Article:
variable can then be obtained
from the appropriate coexistence
Curve!
113

Gibbs Phase Rule - Discussion

Setting P = 2 confirms that a two-phase


system has only a single degree of
freedom.
Finally, since the solid, liquid, and vapor
phases coexist at only a single point, the
triple point, a single-component, threephase system has no degrees of freedom :
Phases Number: P = 3
F=3-P=33=0
Hence, to fix the thermodynamic state of each of the P
phases in equilibrium, we must
specify 3 - properties of the
individual phases.
114

Gibbs Phase Rule - Discussion

If there are P phases, there are P values of


i the mass fraction in phase i, which
must be determined.
Sum of mass fractions must be unity

Then we need P - 1 additional equations of


the form:

115

Gibbs Phase Rule - Discussion

For example, if we know that steam and


water are in equilibrium at some
temperature T (which fixes the singledegree freedom of this two-phase system:
F= 3 P = 3 2 = 1) ),
the equation of state or the steam tables
can be used to obtain the equilibrium
pressure, specific enthalpy, entropy, and
volume of each of the phases,
but not the mass distribution between the
phases.
However, if the volume [or enthalpy or
entropy, etc.) per unit mass of the twophase mixture were known, this
116 would be

Gibbs Phase Rule - Use


EXAMPLE
Use of the Gibbs Phase Rule
a. Show, using the steam tables, that fixing
the equilibrium pressure of a steam-water
mixture at 1.0135 bar is sufficient to
completely fix the thermodynamic states
of each phase
b. Show that additionally fixing the specific
volume of the two-phase system at 1
m3/kg is sufficient to determine the
distribution of mass between the two
phases.
c. What is the total enthalpy of 3.2 m3 of this
steam-water mixture
117

Gibbs Phase Rule - Use


SOLUTION
a. Using the steam tables we show that
fixing the pressure at 1.0135 bar is
sufficient to determine the temperature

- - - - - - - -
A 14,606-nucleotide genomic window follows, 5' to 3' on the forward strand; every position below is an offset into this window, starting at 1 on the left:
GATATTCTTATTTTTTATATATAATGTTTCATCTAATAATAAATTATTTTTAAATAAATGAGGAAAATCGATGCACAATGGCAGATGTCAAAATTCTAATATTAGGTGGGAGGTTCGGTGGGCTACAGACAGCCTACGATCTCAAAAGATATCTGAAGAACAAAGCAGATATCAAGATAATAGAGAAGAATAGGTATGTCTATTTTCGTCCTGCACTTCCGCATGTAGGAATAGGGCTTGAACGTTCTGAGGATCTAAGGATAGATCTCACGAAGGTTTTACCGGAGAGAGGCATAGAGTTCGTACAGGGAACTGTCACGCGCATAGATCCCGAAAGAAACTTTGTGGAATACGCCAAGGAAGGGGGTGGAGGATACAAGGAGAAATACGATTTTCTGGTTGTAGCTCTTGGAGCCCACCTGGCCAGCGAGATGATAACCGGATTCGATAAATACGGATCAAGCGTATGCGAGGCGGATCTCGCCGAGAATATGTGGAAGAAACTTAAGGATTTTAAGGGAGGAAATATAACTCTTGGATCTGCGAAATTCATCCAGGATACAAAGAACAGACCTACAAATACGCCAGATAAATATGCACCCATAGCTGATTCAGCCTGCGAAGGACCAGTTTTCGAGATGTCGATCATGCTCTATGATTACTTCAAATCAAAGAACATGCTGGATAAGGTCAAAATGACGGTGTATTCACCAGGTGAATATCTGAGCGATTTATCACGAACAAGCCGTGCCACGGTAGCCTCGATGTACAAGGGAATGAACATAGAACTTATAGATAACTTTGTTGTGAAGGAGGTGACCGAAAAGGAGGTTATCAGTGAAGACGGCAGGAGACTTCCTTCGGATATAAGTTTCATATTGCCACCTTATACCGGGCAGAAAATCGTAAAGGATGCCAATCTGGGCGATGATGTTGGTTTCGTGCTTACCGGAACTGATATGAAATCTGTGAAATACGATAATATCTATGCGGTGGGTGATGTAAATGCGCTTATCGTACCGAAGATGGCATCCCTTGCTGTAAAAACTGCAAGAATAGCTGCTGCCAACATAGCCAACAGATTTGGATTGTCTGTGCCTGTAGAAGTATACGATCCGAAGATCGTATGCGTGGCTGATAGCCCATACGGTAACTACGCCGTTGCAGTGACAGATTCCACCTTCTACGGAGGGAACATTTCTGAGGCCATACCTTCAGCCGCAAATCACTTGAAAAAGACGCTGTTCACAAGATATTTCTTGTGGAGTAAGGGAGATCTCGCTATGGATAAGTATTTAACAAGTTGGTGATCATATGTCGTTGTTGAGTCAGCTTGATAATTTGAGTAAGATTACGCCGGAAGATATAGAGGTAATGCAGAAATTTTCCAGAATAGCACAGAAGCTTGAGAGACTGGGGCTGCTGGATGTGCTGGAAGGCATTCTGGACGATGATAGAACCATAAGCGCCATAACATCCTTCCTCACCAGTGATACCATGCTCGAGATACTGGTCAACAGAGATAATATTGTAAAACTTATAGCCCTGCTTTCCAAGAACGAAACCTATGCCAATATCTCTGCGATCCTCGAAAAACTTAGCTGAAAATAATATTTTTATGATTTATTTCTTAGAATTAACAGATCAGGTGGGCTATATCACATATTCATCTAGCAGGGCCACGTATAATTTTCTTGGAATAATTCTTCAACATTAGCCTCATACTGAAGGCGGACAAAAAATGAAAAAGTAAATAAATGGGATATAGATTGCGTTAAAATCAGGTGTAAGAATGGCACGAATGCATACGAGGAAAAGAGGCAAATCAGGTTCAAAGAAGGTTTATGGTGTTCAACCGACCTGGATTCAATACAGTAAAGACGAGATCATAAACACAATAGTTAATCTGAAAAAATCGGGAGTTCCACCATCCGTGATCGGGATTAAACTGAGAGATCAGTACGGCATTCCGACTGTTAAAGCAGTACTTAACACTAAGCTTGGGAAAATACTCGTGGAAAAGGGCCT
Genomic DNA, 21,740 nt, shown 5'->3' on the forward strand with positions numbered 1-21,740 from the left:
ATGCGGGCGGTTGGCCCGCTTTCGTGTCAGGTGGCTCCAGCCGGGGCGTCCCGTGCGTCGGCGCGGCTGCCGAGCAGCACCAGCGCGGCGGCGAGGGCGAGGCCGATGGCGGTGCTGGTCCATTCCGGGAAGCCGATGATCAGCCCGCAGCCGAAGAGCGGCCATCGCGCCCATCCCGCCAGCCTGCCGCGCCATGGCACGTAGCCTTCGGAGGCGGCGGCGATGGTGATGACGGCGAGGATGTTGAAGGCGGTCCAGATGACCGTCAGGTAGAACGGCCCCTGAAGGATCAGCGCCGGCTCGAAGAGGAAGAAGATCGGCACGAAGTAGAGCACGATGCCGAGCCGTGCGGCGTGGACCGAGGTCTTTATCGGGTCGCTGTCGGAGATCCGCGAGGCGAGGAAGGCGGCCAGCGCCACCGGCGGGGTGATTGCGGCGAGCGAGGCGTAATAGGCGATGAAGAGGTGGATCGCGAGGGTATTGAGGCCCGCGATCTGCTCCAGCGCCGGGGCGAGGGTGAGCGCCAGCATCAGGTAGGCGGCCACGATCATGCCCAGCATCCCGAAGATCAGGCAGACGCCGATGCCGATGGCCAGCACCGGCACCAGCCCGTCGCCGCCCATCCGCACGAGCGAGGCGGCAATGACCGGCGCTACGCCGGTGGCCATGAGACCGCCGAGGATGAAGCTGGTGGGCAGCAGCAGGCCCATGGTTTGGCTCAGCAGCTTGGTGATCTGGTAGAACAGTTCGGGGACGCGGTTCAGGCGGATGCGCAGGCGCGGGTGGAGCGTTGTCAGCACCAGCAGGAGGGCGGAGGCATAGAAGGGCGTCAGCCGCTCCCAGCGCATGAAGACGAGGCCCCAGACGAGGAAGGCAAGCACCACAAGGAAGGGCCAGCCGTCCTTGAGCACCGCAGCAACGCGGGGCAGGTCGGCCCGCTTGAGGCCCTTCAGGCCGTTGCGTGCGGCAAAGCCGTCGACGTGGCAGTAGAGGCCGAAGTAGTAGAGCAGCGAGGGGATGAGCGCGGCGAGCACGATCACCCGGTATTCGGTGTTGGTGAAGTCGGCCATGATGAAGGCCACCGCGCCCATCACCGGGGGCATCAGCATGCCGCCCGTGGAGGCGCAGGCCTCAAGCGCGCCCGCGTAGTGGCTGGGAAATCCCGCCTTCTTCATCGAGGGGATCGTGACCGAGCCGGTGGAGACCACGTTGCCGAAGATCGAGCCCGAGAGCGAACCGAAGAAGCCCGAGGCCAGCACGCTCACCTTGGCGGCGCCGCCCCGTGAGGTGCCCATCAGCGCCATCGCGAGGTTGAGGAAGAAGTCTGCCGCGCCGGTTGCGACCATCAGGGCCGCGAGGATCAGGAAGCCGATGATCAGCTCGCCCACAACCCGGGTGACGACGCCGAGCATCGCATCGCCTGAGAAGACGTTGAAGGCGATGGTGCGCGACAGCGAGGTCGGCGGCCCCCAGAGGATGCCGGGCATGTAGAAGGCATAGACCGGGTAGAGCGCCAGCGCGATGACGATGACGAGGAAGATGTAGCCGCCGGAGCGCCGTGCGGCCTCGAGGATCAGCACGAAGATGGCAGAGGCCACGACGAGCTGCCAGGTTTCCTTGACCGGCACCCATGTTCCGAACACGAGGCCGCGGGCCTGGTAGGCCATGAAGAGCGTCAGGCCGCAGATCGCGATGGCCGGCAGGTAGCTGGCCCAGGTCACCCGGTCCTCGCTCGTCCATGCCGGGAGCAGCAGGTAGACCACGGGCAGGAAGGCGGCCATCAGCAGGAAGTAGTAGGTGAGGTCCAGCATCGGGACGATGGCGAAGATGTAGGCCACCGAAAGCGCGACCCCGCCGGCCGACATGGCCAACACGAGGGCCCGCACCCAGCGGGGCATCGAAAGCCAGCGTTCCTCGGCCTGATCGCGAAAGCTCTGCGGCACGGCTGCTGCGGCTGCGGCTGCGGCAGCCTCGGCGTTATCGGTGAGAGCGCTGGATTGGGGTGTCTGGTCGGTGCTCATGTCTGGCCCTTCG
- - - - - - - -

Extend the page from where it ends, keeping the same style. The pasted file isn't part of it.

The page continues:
and the thermodynamic properties of
each phase:

118

Gibbs Phase Rule - Use


SOLUTION
b. To determine the relative amounts of
each of the phases, we need information
from whichV and L can be determined.
Here the specific volume of the two-phase
mixture is given so we can use Eqs.

to determine the mass distribution


between the two phases:

119

Gibbs Phase Rule - Use


SOLUTION
c. The total mass is given

. From the results in parts (a) and (b) we


can compute the enthalpy per unit mass
of the two-phase mixture:

120

Vapour Pressure of a Fluid

Definition
Vapor pressureorequilibrium vapor
pressureis thepressureexerted by
avaporinthermodynamic equilibrium with
its condensed phases(solid or l iquid) at a
given temperature in a closed system.
The equilibrium vapor pressure is an
indication of a liquid's evaporation rate.
It relates to the tendency of particles to
escape from the liquid (or a solid).
A substance with a high vapor pressure at
normal temperatures is often referred to
asvolatile
121

Vapour Pressure of a Fluid

Vapor pressureof any substance


increases non- linearly with the
temperature according to theClausius
Clapeyron relation.

The atmospheric pressure boiling


pointof a liquid (also known as thenormal
boiling point) is the temperature at which
the vapor pressure
equals the ambient
atmospheric pressure.

With any incremental increase in that


temperature, the vapor pressure becomes
sufficient to overcomeatmospheric
pressureand lift the liquid to form vapor
bubbles inside the bulk of the substance.
122

Vapour Pressure of a Fluid

One phase transition property of high


importance is the slope of the coexistence
curves in the P-T pIane;

the slope of the vapor-liquid equilibrium line


gives the rate of change of the vapor
pressure of the liquid with temperature,

the slope of the vapor-solid coexistence line


is equal
to the change with temperature of
the vapour
pressure of the solid (called the sublimation
pressure), and

the inverse of the slope of the liquidsolid coexistence line gives the change of the
melting temperature of the solid with
123
pressure.

Vapour Pressure of a Fluid

The slope of any of these phase equilibrium


coexistence curves can be found by starting
with Eq .

For a small change we can write:

which the becomes:

Since, at equilibrium, T1 = T2 and P1 = P2

124

Vapour Pressure of a Fluid

Finally we can write:

and

or

which the becomes:


The Clapeyron Equation

the application of Eq. above to the vaporliquid coexistence curve is of great interest,
because this gives the change in vapor
pressure with temperature.
125

Clausius - Clapeyron
Equation

At temperatures for which the vapor


pressure is not very high, it is found that VV
>> VL and
V VV .